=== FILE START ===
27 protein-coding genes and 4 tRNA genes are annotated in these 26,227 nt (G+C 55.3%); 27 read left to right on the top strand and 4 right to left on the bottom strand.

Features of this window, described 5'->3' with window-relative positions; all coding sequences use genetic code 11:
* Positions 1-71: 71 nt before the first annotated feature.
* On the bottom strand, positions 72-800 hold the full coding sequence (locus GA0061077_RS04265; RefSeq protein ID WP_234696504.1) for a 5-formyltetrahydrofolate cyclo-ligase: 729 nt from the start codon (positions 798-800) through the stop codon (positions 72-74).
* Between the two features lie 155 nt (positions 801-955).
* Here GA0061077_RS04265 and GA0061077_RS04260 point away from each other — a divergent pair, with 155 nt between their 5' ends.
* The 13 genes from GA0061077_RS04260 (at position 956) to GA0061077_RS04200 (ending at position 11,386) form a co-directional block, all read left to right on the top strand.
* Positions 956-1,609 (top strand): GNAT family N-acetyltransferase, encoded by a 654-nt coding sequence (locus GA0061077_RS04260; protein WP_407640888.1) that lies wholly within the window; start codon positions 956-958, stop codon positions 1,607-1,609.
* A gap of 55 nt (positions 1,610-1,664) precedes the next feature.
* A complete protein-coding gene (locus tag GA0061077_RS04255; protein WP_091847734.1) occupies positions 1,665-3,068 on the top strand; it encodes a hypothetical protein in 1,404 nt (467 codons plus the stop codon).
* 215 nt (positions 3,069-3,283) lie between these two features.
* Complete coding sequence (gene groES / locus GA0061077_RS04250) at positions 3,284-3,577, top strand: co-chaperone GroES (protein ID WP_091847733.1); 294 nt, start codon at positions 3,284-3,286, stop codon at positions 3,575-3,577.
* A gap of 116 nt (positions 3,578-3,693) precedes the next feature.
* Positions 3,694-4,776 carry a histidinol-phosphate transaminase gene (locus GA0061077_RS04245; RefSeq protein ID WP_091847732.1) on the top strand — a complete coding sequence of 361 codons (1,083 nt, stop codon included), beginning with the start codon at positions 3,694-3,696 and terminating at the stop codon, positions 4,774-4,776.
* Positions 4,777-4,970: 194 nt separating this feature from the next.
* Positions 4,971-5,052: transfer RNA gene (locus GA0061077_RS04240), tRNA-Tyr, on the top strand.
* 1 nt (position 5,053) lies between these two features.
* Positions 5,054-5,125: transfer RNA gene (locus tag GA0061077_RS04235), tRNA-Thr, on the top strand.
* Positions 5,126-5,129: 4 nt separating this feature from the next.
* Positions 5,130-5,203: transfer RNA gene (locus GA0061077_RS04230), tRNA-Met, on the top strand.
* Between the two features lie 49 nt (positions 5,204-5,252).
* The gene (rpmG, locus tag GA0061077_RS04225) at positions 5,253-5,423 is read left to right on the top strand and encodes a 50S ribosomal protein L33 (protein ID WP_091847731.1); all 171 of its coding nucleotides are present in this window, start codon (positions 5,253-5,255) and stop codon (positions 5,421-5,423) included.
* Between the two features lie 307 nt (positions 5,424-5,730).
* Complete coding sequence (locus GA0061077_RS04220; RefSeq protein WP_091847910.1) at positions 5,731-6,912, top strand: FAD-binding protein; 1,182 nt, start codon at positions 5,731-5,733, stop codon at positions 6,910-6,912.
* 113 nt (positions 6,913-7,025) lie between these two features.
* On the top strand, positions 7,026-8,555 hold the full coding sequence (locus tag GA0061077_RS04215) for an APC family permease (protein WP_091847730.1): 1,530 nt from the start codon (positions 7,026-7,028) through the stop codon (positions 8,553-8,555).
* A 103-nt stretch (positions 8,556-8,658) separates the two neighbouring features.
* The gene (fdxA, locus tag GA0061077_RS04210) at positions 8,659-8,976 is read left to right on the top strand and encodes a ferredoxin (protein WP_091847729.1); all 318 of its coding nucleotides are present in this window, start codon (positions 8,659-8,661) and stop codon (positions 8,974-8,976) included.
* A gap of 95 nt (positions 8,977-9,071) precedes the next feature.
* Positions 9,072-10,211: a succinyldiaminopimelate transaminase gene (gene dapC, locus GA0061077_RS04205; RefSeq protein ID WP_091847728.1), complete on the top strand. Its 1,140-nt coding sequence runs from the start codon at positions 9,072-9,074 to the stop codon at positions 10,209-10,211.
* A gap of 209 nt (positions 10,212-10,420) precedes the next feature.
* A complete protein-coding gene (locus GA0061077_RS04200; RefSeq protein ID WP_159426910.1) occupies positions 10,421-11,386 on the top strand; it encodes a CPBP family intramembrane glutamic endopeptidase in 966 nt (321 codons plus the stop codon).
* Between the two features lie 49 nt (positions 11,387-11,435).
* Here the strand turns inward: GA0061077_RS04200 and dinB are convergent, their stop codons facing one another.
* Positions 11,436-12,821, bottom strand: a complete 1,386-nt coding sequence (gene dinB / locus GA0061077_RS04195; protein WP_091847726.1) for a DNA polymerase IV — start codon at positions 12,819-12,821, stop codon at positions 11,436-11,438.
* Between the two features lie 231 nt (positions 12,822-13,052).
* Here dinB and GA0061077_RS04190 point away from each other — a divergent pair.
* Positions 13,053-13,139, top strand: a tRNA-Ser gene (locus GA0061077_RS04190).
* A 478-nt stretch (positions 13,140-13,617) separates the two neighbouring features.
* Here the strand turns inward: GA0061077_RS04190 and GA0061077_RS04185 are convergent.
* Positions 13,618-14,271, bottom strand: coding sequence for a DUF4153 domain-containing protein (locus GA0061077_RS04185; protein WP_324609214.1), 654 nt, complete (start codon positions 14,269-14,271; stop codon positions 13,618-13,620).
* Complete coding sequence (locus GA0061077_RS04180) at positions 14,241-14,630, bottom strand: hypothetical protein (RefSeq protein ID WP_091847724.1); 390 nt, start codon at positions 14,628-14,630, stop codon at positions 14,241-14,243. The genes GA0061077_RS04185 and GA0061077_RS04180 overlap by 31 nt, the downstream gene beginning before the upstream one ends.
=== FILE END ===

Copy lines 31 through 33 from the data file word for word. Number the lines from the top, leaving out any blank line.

* A gap of 209 nt (positions 10,212-10,420) precedes the next feature.
* A complete protein-coding gene (locus GA0061077_RS04200; RefSeq protein ID WP_159426910.1) occupies positions 10,421-11,386 on the top strand; it encodes a CPBP family intramembrane glutamic endopeptidase in 966 nt (321 codons plus the stop codon).
* Between the two features lie 49 nt (positions 11,387-11,435).